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|Evaluation of coastal zone management plans through model techniques
|Whalin, Robert W. (Robert Warren)
Herrmann, Frank A.
Coastal zone management
|Hydraulics Laboratory (U.S.)
Engineer Research and Development Center (U.S.)
|Miscellaneous paper (U.S. Army Engineer Waterways Experiment Station) ; H-72-3.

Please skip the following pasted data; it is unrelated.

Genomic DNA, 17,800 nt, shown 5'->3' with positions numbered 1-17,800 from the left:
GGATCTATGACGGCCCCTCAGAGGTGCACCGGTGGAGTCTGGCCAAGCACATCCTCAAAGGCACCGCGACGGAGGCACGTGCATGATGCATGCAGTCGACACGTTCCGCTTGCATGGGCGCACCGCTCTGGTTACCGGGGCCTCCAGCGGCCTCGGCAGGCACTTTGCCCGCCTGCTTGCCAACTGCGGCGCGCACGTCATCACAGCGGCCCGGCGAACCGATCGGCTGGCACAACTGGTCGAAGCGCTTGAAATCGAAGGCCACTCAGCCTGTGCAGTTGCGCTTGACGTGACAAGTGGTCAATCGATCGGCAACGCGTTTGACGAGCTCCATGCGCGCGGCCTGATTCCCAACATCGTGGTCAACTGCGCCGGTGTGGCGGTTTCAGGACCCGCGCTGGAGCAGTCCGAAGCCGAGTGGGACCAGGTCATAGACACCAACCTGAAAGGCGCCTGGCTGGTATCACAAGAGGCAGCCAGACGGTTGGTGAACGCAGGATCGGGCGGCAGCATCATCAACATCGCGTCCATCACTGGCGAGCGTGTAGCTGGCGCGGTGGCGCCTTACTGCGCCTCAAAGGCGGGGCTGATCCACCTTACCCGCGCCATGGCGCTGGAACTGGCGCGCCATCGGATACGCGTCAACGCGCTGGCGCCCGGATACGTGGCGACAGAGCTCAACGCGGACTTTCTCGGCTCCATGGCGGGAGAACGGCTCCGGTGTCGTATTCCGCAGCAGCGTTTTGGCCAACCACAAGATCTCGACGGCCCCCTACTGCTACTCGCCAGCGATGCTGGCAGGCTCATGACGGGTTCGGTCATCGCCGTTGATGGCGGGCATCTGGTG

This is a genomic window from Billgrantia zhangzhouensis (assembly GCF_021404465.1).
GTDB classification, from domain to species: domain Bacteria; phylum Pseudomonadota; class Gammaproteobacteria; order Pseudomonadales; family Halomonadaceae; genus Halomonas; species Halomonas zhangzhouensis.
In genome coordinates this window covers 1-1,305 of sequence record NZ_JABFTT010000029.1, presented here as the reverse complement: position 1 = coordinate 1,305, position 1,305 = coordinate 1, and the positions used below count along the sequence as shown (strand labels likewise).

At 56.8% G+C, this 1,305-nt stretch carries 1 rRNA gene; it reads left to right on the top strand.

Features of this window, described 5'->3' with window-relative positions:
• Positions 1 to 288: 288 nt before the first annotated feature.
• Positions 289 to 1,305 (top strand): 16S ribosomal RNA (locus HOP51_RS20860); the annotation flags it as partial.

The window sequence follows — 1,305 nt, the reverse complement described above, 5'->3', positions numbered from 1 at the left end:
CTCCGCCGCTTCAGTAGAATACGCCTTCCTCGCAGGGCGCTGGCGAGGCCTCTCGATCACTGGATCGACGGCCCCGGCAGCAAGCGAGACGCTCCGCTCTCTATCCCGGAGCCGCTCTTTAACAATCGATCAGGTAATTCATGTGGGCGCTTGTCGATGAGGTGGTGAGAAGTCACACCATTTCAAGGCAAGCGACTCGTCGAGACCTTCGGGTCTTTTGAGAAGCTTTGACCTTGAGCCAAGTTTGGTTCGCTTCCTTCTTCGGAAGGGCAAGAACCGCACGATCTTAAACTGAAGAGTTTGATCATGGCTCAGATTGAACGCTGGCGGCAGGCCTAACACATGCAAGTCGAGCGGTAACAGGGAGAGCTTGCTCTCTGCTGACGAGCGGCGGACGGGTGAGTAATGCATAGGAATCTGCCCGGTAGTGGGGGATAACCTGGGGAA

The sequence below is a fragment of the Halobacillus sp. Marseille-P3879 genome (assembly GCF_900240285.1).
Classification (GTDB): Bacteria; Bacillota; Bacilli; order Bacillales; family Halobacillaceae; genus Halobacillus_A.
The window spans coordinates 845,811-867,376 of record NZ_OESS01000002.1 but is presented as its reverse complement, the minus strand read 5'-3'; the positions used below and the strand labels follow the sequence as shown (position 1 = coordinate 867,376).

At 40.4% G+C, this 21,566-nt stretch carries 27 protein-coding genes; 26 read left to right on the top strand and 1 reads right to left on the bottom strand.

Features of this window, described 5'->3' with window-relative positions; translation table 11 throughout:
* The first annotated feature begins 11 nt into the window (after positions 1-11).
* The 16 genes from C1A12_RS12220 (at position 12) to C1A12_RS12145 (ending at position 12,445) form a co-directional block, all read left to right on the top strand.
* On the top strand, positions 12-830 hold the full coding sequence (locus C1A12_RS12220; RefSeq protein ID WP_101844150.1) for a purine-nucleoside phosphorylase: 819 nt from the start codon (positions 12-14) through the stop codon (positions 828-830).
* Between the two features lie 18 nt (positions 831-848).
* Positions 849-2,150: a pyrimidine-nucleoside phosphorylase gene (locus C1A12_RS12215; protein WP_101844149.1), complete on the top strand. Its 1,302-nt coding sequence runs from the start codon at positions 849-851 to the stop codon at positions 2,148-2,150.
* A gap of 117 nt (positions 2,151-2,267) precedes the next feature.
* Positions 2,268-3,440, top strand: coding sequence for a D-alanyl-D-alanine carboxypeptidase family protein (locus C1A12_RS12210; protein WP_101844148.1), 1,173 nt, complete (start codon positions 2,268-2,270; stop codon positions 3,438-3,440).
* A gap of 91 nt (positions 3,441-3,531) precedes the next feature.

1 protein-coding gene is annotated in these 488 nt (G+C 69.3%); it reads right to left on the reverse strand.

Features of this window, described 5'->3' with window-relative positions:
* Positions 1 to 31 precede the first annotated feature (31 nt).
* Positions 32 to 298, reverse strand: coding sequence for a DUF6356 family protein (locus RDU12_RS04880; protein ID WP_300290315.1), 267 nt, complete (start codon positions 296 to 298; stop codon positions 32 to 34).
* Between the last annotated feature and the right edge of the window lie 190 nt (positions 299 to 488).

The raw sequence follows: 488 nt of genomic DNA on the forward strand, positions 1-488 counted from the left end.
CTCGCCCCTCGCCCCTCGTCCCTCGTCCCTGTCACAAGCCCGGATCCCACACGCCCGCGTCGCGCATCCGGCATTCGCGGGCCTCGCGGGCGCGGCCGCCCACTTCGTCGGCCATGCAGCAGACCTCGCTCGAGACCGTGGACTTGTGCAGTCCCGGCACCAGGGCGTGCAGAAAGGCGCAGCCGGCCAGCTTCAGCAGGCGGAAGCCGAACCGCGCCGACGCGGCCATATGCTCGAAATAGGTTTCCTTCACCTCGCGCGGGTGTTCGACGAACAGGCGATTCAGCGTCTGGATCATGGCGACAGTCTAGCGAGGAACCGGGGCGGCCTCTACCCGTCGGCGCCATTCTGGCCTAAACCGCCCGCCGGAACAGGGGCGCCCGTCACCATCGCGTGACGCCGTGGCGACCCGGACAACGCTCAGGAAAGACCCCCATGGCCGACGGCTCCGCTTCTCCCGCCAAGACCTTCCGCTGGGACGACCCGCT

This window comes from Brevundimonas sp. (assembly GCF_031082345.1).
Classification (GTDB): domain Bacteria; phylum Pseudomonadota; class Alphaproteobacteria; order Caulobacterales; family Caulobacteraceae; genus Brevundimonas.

Introduction: Hydraulic models have been extensively used by the Corps of Engineers over the past several decades for the purpose of determining the optimum design of a proposed coastal structure, the hydraulic effects of a proposed estuarine improvement (such as widening or deepening a channel), or to determine the optimum alignment of a breakwater to provide protection, in either a small or deep-draft harbor. In recent years, Corps model studies have expanded in scope and can now be considered a valuable tool for coastal zone management. Primarily, a hydraulic model is utilized to predict physical parameters of the environment or changes to the environment as a result of dynamic processes. These quantities include currents, wind waves, tides, salinities, temperatures, edge waves, rip currents, tidal flushing, sediment transport characteristics, mass transport, setup, runup, tsunami inudation, nearshore and estuarine circulation; vertical flux of horizontal namentum, channel stability, and normal models of oscillation. Usually the above parameters are sufficient to determine the physical changes in the environment resulting from various plans of coastal zone development; however, even more important to overall coastal zone management, a knowledge of the physical and dynamic characteristics is essential in quantitatively ascertaining the ecological effects of a coastal zone development plan. This paper delineates the results of several model studies (either recently completed or in progress) and attempts to demonstrate their utility for coastal zone management.
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